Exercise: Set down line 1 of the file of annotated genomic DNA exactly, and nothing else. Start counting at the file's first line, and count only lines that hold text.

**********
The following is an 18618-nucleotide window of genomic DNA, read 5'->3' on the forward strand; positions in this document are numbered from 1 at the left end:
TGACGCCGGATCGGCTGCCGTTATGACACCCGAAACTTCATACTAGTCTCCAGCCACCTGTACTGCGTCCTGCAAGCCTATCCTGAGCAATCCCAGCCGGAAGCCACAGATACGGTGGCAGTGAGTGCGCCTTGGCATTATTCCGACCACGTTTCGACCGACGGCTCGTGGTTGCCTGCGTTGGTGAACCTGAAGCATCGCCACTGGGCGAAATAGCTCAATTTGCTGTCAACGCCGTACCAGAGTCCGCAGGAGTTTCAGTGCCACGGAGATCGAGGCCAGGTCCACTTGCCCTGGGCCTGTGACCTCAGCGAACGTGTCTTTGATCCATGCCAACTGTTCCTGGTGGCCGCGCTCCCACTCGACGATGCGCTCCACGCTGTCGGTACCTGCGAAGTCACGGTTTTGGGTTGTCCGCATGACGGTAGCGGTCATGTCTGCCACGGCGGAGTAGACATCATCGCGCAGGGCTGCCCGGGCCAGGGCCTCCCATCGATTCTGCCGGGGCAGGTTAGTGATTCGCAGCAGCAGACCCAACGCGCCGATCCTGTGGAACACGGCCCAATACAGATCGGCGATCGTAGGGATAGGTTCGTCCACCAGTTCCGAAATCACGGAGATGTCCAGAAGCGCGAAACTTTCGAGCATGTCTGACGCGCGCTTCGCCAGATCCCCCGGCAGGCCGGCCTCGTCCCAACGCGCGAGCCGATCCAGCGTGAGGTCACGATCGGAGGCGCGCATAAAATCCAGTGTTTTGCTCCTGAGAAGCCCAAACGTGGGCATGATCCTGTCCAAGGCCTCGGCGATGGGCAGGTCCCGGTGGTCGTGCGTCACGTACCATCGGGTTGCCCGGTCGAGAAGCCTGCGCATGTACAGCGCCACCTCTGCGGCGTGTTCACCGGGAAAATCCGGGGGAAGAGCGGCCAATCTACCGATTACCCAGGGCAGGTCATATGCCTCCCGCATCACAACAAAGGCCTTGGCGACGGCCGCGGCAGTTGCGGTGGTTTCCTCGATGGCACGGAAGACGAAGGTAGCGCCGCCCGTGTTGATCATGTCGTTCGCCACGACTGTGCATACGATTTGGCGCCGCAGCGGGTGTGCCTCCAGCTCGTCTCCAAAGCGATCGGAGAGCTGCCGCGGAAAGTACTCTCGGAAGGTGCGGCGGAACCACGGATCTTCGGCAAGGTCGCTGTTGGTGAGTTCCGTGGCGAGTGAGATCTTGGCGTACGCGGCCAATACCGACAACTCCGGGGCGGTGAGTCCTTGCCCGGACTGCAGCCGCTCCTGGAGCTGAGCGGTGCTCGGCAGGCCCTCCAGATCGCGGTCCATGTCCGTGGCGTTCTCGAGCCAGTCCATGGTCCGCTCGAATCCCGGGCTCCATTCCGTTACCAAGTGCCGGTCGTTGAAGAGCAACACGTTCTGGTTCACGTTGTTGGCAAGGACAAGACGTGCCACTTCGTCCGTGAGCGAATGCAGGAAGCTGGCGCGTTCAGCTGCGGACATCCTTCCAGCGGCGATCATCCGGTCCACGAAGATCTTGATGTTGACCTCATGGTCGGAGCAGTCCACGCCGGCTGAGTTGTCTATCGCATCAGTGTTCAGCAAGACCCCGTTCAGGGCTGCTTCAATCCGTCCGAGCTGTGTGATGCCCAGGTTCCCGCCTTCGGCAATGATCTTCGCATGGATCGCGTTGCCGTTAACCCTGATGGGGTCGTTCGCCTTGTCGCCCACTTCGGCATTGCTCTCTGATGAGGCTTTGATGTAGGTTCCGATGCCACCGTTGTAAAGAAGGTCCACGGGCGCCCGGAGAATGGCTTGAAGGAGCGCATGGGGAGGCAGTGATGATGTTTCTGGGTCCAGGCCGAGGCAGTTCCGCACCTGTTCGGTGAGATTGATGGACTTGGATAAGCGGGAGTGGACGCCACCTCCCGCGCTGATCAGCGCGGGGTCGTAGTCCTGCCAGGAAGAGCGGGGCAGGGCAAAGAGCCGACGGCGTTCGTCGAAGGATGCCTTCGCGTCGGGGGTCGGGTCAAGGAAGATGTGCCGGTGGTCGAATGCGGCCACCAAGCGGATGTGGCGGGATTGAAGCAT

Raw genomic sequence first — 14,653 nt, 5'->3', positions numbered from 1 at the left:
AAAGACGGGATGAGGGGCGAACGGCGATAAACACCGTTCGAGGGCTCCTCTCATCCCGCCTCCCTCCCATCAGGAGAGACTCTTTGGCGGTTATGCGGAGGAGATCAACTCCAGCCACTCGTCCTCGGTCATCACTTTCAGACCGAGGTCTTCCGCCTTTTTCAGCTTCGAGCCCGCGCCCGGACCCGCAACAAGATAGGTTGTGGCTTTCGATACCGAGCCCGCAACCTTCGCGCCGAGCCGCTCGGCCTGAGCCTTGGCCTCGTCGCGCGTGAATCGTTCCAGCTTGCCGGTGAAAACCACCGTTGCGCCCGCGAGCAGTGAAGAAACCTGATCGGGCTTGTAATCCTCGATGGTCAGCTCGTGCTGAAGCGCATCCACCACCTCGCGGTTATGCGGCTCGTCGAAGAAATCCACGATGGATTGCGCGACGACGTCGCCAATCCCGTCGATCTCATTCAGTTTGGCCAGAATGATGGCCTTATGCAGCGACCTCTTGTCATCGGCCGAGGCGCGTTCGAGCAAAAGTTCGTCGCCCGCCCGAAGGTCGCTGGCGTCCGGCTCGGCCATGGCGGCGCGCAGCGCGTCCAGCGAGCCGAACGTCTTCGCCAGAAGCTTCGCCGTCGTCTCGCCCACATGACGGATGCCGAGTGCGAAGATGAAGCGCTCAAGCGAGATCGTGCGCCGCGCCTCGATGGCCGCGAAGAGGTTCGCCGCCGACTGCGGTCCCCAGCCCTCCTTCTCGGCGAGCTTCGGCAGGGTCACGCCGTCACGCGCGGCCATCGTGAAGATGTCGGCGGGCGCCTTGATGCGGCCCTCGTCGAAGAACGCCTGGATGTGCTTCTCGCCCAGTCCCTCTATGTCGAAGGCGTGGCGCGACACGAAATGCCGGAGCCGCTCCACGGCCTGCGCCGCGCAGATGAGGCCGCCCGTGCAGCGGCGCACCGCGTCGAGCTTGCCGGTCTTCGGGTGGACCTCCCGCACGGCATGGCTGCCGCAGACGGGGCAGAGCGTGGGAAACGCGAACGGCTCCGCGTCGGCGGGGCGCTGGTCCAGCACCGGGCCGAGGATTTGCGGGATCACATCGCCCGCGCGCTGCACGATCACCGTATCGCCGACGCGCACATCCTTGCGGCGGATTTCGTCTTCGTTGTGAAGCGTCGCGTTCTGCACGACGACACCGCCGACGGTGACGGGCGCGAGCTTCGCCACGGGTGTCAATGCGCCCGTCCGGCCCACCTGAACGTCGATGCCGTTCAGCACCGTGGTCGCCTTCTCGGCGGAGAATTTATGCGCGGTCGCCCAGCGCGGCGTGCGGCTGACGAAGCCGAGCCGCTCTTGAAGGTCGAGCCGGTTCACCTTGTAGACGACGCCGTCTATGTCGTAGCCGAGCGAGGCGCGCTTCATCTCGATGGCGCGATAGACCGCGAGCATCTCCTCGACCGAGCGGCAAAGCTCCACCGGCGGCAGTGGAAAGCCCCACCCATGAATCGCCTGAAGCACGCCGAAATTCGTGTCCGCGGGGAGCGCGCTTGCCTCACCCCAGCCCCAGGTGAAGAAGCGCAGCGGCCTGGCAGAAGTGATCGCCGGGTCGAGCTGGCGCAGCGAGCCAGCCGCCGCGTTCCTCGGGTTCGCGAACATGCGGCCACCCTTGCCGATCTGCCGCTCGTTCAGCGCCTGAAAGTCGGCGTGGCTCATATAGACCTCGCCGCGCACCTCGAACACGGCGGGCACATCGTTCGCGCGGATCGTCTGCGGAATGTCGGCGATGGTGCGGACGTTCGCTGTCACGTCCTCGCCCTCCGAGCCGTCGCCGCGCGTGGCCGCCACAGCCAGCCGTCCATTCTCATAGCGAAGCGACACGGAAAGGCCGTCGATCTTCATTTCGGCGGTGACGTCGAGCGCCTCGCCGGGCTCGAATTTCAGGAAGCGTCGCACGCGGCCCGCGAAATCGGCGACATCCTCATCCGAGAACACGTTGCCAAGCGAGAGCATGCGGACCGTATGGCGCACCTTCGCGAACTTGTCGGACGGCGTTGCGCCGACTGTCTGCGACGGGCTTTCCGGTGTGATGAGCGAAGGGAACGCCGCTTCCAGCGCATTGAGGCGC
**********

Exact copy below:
The following is an 18618-nucleotide window of genomic DNA, read 5'->3' on the forward strand; positions in this document are numbered from 1 at the left end: